Our first rest camp was at Punda Maria.

There was a waterhole there, and the elephants were having a great time playing in it. We watched them cavort for a long time.

It gets dark at 6:00 in the tropics. At that first rest camp, there were some lights that could be turned on if a person wanted to continue watching animals from the blind near the water hole.

The next day we drove our rental car up toward the grey-green and greasy Limpopo river which we all remember from Rudyard Kipling's tale of how the elephant got his trunk. We discovered several crocodiles there.

We also started seeing a lot of hippos.

And also the most dangerous animals (some say) in Africa: The Cape Buffalo. Patrice really did not feel comfortable around those big guys.

They love being around water. They also love being in big herds. Sometimes we would have to wait for a long time as a herd crossed the road.

Sometimes we would see a lot of vultures sitting in a tree.

That was always a sure sign that there was a lion's kill close by.

It was also a sign that it was time to pull off the road and look for the lion.

We had scheduled our overnight camps each night, and had to be behind the electrified fence before dark at 6:00 p.m. You sure don't want to be out in the wild and have car trouble after dark. Each camp had something special to recommend it. We loved sitting on the veranda, having a drink or a breakfast, and watching the animals out across the waterways or the veldt.

Each camp we stayed in had a nice "hut" for us, and generally cooking gear. We never took advantage of the cooking gear, preferring instead to eat in the camp restaurant. Here is a picture of a "hut", and also of our rental car.

I could continue to put pictures on this post for a long time, but Patrice says it is time now to walk around a little. So, more later.

Wednesday, June 22, 2016

Pictures of my VStrom

Here are some pictures of my VStrom which I took just before I left Germany to come home yesterday.

Thursday, June 16, 2016

My trip is over for this summer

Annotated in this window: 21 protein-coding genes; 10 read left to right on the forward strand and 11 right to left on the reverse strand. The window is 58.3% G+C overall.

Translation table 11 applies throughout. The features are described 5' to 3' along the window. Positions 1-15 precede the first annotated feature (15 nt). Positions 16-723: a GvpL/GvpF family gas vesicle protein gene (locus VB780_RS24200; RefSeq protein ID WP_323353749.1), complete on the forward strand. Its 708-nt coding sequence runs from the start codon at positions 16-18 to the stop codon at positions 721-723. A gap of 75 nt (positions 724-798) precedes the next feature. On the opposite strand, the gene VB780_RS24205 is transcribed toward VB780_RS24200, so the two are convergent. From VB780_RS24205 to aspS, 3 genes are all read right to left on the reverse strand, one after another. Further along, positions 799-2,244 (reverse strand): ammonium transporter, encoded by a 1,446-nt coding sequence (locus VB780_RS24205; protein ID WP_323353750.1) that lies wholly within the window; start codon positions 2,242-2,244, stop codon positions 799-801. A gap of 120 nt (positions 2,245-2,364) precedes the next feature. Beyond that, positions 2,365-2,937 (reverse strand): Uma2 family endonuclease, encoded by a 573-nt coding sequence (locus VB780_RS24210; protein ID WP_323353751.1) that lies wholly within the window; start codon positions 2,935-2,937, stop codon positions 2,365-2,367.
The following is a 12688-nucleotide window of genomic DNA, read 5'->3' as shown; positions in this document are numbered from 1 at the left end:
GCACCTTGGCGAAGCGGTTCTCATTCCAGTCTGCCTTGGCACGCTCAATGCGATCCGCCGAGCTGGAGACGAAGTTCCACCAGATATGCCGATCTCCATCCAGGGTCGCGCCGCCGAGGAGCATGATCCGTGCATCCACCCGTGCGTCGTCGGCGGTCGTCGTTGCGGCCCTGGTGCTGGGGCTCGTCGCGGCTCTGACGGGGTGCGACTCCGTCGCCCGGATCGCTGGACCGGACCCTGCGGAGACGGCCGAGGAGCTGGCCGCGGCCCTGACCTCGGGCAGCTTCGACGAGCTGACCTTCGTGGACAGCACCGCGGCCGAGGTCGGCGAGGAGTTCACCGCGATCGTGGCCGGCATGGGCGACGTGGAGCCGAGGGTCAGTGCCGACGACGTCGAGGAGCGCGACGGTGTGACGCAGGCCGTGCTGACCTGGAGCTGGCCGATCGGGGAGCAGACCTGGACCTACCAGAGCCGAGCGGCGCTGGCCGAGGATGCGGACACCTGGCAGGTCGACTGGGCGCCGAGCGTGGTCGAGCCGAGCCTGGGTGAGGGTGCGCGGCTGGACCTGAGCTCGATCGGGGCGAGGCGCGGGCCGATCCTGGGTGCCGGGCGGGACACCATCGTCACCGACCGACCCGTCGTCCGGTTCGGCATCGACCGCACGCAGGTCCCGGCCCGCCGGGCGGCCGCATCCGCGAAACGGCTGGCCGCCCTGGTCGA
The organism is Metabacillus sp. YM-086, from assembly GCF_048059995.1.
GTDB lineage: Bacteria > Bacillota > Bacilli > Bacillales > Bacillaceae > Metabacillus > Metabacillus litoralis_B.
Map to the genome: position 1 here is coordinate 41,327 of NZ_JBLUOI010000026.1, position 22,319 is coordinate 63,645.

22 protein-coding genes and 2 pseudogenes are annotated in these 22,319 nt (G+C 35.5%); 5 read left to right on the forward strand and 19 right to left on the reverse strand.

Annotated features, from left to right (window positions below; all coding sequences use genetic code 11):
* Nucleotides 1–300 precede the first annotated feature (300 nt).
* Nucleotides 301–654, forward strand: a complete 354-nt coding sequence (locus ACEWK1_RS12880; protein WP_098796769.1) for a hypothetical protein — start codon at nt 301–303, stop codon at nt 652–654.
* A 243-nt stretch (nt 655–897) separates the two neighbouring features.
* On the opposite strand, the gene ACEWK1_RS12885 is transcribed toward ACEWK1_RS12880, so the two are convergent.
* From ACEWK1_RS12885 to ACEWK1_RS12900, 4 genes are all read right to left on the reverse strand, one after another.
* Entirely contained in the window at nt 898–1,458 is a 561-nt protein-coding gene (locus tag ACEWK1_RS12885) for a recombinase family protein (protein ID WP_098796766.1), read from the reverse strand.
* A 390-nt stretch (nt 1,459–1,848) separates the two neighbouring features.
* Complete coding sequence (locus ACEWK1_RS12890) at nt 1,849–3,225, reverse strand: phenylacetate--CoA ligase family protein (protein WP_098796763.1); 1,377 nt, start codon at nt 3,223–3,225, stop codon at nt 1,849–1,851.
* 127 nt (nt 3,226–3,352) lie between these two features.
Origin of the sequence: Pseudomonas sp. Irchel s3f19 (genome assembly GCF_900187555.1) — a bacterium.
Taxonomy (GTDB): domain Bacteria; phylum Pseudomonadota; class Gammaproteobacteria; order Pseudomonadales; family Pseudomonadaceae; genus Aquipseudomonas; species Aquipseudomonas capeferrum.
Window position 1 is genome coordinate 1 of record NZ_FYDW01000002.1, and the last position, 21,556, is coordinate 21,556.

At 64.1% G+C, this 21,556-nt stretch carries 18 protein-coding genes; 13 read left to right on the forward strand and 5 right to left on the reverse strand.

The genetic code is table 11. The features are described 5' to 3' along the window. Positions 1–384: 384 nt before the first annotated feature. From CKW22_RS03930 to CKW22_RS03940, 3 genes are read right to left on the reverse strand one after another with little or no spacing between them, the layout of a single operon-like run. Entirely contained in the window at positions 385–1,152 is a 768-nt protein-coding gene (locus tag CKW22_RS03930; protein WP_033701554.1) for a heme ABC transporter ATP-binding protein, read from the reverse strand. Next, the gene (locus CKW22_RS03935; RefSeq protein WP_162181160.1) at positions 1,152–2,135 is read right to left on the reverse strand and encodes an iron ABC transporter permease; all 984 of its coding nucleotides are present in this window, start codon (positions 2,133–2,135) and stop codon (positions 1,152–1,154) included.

Since my last post, I have came full circle, back up to my daughter's house in Holland. Along the way I stopped at the Salvador Dali house and museum in northeaster Spain. He is one of my favorite artists and I could not resist going a little out of my way to the northeastern corner of Spain to see the museum he put together.

Here is is car.

And here, one of his more famous paintings.

Odysseus and I traveled around the Eastern edge of the Pyrenees and into France. We rode up through the Gorges du Verdon and along the Route du Napoleon

I wanted to camp because I enjoy doing that, and especially I enjoy meeting the people at the campgrounds. I was only able to do it two nights however. The first night, the people across from me, a man and woman from Holland, brought me over a cup of coffee. It was really good. However, it started raining again and I had to find a hotel. Three years ago, riding this same route in reverse, I remember passing this hotel and thinking it looked kind of nice.

Our route took Odysseus and me up to Chamonix on the flanks of Mont Blanc. Allthough it looked rainy, I decided to camp one last time. It will be my final chance to do that in Europe. From the campground I could look up and see the glaciers of Mont Blanc.

my next door neighbor at the campground was a motorcycle rider also. He was from Scotland. He and I walked into town and happened to go into a restaurant owned by a woman from Cody, Wyoming. She and her daughter made me a great cup of American coffee; nice and weak, at least by European standards, just the way I like it. It rained again during the night, and I had to spend a long time the next morning getting he tent dried out and put away. Meanwhile, I got to enjoy the scenery.

I rode on up through the Alps, enjoying my last time through them. Odysseus and I have certainly had some good rides through those mountains.

I wanted to stop at the town of Verdun along the border between France and Germany in the Alsace-Lorraine region. It was here where the longest battle of any war ever took place over three years during WWI.  Thousands of men were killed senselessly, almost all of them by cannon fire. After the war, they gathered up the soldiers of both sides who could not be identified and put their bones in a huge ossuary. So sad.

But now, finally, I am back at my daughter's house in Holland. I spent the day sorting out the camping gear which I plan to give them: tent, stove, etc. I won't be needing it any more. Tomorrow I will start getting Odysseus cleaned up to sell. I have decided to sell him here in Europe rather than to ship him back home. He has been a great partner and will make his next owner a trustworthy steed. 

Bye Odysseus. It makes me sad to leave you behind. I am off to new horizons. I hate it that I can't take you with me, but I promise to find a new owner for you who will take good care of you.